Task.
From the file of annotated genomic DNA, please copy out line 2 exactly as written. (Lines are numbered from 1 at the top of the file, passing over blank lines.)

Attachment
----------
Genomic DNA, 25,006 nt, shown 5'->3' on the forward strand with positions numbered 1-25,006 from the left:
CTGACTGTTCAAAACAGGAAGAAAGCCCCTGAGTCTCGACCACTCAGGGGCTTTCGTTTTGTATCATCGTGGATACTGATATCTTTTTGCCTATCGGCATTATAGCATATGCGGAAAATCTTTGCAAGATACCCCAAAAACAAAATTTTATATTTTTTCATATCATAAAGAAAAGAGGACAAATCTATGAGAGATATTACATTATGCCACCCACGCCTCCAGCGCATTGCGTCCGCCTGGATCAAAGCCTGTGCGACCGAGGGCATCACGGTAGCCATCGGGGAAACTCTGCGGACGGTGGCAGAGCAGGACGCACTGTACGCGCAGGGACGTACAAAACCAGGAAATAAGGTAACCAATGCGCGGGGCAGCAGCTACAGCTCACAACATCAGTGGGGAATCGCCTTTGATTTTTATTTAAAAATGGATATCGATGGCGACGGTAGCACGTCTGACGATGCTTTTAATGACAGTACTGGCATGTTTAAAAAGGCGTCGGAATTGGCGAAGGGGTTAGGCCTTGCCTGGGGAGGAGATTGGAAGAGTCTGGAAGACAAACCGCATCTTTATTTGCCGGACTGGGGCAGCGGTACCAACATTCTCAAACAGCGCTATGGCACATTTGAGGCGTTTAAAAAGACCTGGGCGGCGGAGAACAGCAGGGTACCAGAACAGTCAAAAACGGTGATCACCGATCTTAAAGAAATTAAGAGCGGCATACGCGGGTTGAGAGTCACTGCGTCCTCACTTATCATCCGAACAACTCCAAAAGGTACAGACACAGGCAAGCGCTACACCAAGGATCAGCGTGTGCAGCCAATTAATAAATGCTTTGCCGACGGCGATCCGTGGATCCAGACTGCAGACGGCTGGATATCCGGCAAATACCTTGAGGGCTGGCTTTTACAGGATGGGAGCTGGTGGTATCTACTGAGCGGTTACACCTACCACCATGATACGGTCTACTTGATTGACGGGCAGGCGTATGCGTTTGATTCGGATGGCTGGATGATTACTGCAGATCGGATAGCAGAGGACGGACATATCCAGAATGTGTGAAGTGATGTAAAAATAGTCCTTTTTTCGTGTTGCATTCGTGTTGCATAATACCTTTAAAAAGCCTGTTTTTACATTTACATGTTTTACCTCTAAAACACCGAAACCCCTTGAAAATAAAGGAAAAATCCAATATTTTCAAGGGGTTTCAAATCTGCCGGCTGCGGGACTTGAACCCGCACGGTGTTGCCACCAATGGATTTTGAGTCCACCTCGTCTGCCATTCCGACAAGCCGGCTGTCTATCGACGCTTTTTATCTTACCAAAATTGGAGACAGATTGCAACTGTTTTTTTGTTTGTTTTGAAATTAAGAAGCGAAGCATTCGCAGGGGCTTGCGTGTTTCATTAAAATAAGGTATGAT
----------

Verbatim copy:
CTGACTGTTCAAAACAGGAAGAAAGCCCCTGAGTCTCGACCACTCAGGGGCTTTCGTTTTGTATCATCGTGGATACTGATATCTTTTTGCCTATCGGCATTATAGCATATGCGGAAAATCTTTGCAAGATACCCCAAAAACAAAATTTTATATTTTTTCATATCATAAAGAAAAGAGGACAAATCTATGAGAGATATTACATTATGCCACCCACGCCTCCAGCGCATTGCGTCCGCCTGGATCAAAGCCTGTGCGACCGAGGGCATCACGGTAGCCATCGGGGAAACTCTGCGGACGGTGGCAGAGCAGGACGCACTGTACGCGCAGGGACGTACAAAACCAGGAAATAAGGTAACCAATGCGCGGGGCAGCAGCTACAGCTCACAACATCAGTGGGGAATCGCCTTTGATTTTTATTTAAAAATGGATATCGATGGCGACGGTAGCACGTCTGACGATGCTTTTAATGACAGTACTGGCATGTTTAAAAAGGCGTCGGAATTGGCGAAGGGGTTAGGCCTTGCCTGGGGAGGAGATTGGAAGAGTCTGGAAGACAAACCGCATCTTTATTTGCCGGACTGGGGCAGCGGTACCAACATTCTCAAACAGCGCTATGGCACATTTGAGGCGTTTAAAAAGACCTGGGCGGCGGAGAACAGCAGGGTACCAGAACAGTCAAAAACGGTGATCACCGATCTTAAAGAAATTAAGAGCGGCATACGCGGGTTGAGAGTCACTGCGTCCTCACTTATCATCCGAACAACTCCAAAAGGTACAGACACAGGCAAGCGCTACACCAAGGATCAGCGTGTGCAGCCAATTAATAAATGCTTTGCCGACGGCGATCCGTGGATCCAGACTGCAGACGGCTGGATATCCGGCAAATACCTTGAGGGCTGGCTTTTACAGGATGGGAGCTGGTGGTATCTACTGAGCGGTTACACCTACCACCATGATACGGTCTACTTGATTGACGGGCAGGCGTATGCGTTTGATTCGGATGGCTGGATGATTACTGCAGATCGGATAGCAGAGGACGGACATATCCAGAATGTGTGAAGTGATGTAAAAATAGTCCTTTTTTCGTGTTGCATTCGTGTTGCATAATACCTTTAAAAAGCCTGTTTTTACATTTACATGTTTTACCTCTAAAACACCGAAACCCCTTGAAAATAAAGGAAAAATCCAATATTTTCAAGGGGTTTCAAATCTGCCGGCTGCGGGACTTGAACCCGCACGGTGTTGCCACCAATGGATTTTGAGTCCACCTCGTCTGCCATTCCGACAAGCCGGCTGTCTATCGACGCTTTTTATCTTACCAAAATTGGAGACAGATTGCAACTGTTTTTTTGTTTGTTTTGAAATTAAGAAGCGAAGCATTCGCAGGGGCTTGCGTGTTTCATTAAAATAAGGTATGAT